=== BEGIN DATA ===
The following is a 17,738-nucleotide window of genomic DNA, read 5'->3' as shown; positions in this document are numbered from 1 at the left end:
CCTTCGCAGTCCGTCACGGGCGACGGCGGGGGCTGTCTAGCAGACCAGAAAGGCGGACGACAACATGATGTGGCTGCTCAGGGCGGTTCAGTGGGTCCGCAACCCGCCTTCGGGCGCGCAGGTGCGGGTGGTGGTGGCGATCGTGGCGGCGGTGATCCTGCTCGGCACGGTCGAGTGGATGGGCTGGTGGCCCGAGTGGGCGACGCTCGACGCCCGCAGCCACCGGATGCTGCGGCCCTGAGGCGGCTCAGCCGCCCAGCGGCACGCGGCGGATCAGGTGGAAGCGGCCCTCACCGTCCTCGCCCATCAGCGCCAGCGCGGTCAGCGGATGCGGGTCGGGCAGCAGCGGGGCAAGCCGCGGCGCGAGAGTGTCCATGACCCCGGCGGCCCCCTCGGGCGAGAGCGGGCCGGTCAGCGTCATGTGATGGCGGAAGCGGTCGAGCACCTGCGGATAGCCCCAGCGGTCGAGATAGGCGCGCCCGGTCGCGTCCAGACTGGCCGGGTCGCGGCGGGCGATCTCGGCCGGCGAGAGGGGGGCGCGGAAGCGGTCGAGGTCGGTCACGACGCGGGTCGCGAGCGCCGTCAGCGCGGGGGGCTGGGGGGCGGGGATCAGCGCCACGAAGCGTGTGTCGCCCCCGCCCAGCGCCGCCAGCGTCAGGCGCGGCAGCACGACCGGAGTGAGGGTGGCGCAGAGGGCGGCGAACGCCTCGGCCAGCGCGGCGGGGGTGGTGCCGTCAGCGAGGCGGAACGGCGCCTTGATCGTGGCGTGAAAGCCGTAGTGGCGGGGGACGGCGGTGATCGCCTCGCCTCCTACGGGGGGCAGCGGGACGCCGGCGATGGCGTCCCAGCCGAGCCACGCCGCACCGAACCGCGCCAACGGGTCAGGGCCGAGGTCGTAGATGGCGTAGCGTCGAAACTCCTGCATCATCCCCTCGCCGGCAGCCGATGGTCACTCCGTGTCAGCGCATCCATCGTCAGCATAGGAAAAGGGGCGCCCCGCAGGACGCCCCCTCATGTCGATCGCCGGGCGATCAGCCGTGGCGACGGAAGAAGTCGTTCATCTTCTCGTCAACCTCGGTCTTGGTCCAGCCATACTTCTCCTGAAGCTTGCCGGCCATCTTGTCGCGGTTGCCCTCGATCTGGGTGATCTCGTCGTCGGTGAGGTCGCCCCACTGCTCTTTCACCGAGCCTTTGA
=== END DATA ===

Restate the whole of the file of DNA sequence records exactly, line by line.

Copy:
The following is a 17,738-nucleotide window of genomic DNA, read 5'->3' as shown; positions in this document are numbered from 1 at the left end:
CCTTCGCAGTCCGTCACGGGCGACGGCGGGGGCTGTCTAGCAGACCAGAAAGGCGGACGACAACATGATGTGGCTGCTCAGGGCGGTTCAGTGGGTCCGCAACCCGCCTTCGGGCGCGCAGGTGCGGGTGGTGGTGGCGATCGTGGCGGCGGTGATCCTGCTCGGCACGGTCGAGTGGATGGGCTGGTGGCCCGAGTGGGCGACGCTCGACGCCCGCAGCCACCGGATGCTGCGGCCCTGAGGCGGCTCAGCCGCCCAGCGGCACGCGGCGGATCAGGTGGAAGCGGCCCTCACCGTCCTCGCCCATCAGCGCCAGCGCGGTCAGCGGATGCGGGTCGGGCAGCAGCGGGGCAAGCCGCGGCGCGAGAGTGTCCATGACCCCGGCGGCCCCCTCGGGCGAGAGCGGGCCGGTCAGCGTCATGTGATGGCGGAAGCGGTCGAGCACCTGCGGATAGCCCCAGCGGTCGAGATAGGCGCGCCCGGTCGCGTCCAGACTGGCCGGGTCGCGGCGGGCGATCTCGGCCGGCGAGAGGGGGGCGCGGAAGCGGTCGAGGTCGGTCACGACGCGGGTCGCGAGCGCCGTCAGCGCGGGGGGCTGGGGGGCGGGGATCAGCGCCACGAAGCGTGTGTCGCCCCCGCCCAGCGCCGCCAGCGTCAGGCGCGGCAGCACGACCGGAGTGAGGGTGGCGCAGAGGGCGGCGAACGCCTCGGCCAGCGCGGCGGGGGTGGTGCCGTCAGCGAGGCGGAACGGCGCCTTGATCGTGGCGTGAAAGCCGTAGTGGCGGGGGACGGCGGTGATCGCCTCGCCTCCTACGGGGGGCAGCGGGACGCCGGCGATGGCGTCCCAGCCGAGCCACGCCGCACCGAACCGCGCCAACGGGTCAGGGCCGAGGTCGTAGATGGCGTAGCGTCGAAACTCCTGCATCATCCCCTCGCCGGCAGCCGATGGTCACTCCGTGTCAGCGCATCCATCGTCAGCATAGGAAAAGGGGCGCCCCGCAGGACGCCCCCTCATGTCGATCGCCGGGCGATCAGCCGTGGCGACGGAAGAAGTCGTTCATCTTCTCGTCAACCTCGGTCTTGGTCCAGCCATACTTCTCCTGAAGCTTGCCGGCCATCTTGTCGCGGTTGCCCTCGATCTGGGTGATCTCGTCGTCGGTGAGGTCGCCCCACTGCTCTTTCACCGAGCCTTTGA